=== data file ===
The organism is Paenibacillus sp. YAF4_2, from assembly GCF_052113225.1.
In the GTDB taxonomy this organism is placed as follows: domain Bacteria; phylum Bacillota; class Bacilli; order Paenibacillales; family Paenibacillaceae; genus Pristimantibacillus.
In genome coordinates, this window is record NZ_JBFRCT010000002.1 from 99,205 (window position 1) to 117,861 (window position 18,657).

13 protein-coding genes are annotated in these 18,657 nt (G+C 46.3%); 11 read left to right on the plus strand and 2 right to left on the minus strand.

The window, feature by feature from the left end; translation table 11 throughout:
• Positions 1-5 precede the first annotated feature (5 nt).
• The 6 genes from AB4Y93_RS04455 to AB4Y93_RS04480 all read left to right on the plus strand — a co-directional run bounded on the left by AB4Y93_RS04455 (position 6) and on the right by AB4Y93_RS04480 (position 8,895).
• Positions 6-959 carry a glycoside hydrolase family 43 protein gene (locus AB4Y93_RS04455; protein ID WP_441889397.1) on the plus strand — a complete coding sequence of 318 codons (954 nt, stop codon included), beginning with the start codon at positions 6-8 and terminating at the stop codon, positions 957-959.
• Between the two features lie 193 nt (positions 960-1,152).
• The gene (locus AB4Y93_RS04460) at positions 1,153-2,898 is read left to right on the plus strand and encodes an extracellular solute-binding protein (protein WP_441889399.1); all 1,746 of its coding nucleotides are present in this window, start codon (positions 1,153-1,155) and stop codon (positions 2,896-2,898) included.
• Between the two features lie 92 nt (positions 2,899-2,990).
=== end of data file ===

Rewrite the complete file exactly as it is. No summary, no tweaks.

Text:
The organism is Paenibacillus sp. YAF4_2, from assembly GCF_052113225.1.
In the GTDB taxonomy this organism is placed as follows: domain Bacteria; phylum Bacillota; class Bacilli; order Paenibacillales; family Paenibacillaceae; genus Pristimantibacillus.
In genome coordinates, this window is record NZ_JBFRCT010000002.1 from 99,205 (window position 1) to 117,861 (window position 18,657).

13 protein-coding genes are annotated in these 18,657 nt (G+C 46.3%); 11 read left to right on the plus strand and 2 right to left on the minus strand.

The window, feature by feature from the left end; translation table 11 throughout:
• Positions 1-5 precede the first annotated feature (5 nt).
• The 6 genes from AB4Y93_RS04455 to AB4Y93_RS04480 all read left to right on the plus strand — a co-directional run bounded on the left by AB4Y93_RS04455 (position 6) and on the right by AB4Y93_RS04480 (position 8,895).
• Positions 6-959 carry a glycoside hydrolase family 43 protein gene (locus AB4Y93_RS04455; protein ID WP_441889397.1) on the plus strand — a complete coding sequence of 318 codons (954 nt, stop codon included), beginning with the start codon at positions 6-8 and terminating at the stop codon, positions 957-959.
• Between the two features lie 193 nt (positions 960-1,152).
• The gene (locus AB4Y93_RS04460) at positions 1,153-2,898 is read left to right on the plus strand and encodes an extracellular solute-binding protein (protein WP_441889399.1); all 1,746 of its coding nucleotides are present in this window, start codon (positions 1,153-1,155) and stop codon (positions 2,896-2,898) included.
• Between the two features lie 92 nt (positions 2,899-2,990).